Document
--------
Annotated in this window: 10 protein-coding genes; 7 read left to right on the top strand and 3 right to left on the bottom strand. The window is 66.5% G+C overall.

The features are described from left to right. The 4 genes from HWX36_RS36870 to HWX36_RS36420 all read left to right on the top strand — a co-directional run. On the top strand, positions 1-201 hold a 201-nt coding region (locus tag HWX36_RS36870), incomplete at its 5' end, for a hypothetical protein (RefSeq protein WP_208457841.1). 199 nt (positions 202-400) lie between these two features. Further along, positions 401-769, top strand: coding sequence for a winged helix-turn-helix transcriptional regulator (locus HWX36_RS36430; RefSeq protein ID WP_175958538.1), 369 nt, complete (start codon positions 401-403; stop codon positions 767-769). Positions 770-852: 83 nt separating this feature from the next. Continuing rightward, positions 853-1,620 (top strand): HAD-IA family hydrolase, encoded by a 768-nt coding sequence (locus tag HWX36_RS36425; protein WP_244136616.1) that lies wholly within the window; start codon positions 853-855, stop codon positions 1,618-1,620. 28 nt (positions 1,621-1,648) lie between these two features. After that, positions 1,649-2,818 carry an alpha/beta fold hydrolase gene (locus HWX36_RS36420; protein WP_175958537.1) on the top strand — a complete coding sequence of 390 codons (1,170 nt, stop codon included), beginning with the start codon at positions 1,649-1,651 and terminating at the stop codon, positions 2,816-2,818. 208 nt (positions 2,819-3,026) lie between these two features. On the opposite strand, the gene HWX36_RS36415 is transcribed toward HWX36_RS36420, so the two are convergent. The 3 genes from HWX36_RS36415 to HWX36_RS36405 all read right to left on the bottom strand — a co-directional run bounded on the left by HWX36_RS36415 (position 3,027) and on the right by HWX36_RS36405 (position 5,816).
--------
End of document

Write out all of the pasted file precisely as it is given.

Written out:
Annotated in this window: 10 protein-coding genes; 7 read left to right on the top strand and 3 right to left on the bottom strand. The window is 66.5% G+C overall.

The features are described from left to right. The 4 genes from HWX36_RS36870 to HWX36_RS36420 all read left to right on the top strand — a co-directional run. On the top strand, positions 1-201 hold a 201-nt coding region (locus tag HWX36_RS36870), incomplete at its 5' end, for a hypothetical protein (RefSeq protein WP_208457841.1). 199 nt (positions 202-400) lie between these two features. Further along, positions 401-769, top strand: coding sequence for a winged helix-turn-helix transcriptional regulator (locus HWX36_RS36430; RefSeq protein ID WP_175958538.1), 369 nt, complete (start codon positions 401-403; stop codon positions 767-769). Positions 770-852: 83 nt separating this feature from the next. Continuing rightward, positions 853-1,620 (top strand): HAD-IA family hydrolase, encoded by a 768-nt coding sequence (locus tag HWX36_RS36425; protein WP_244136616.1) that lies wholly within the window; start codon positions 853-855, stop codon positions 1,618-1,620. 28 nt (positions 1,621-1,648) lie between these two features. After that, positions 1,649-2,818 carry an alpha/beta fold hydrolase gene (locus HWX36_RS36420; protein WP_175958537.1) on the top strand — a complete coding sequence of 390 codons (1,170 nt, stop codon included), beginning with the start codon at positions 1,649-1,651 and terminating at the stop codon, positions 2,816-2,818. 208 nt (positions 2,819-3,026) lie between these two features. On the opposite strand, the gene HWX36_RS36415 is transcribed toward HWX36_RS36420, so the two are convergent. The 3 genes from HWX36_RS36415 to HWX36_RS36405 all read right to left on the bottom strand — a co-directional run bounded on the left by HWX36_RS36415 (position 3,027) and on the right by HWX36_RS36405 (position 5,816).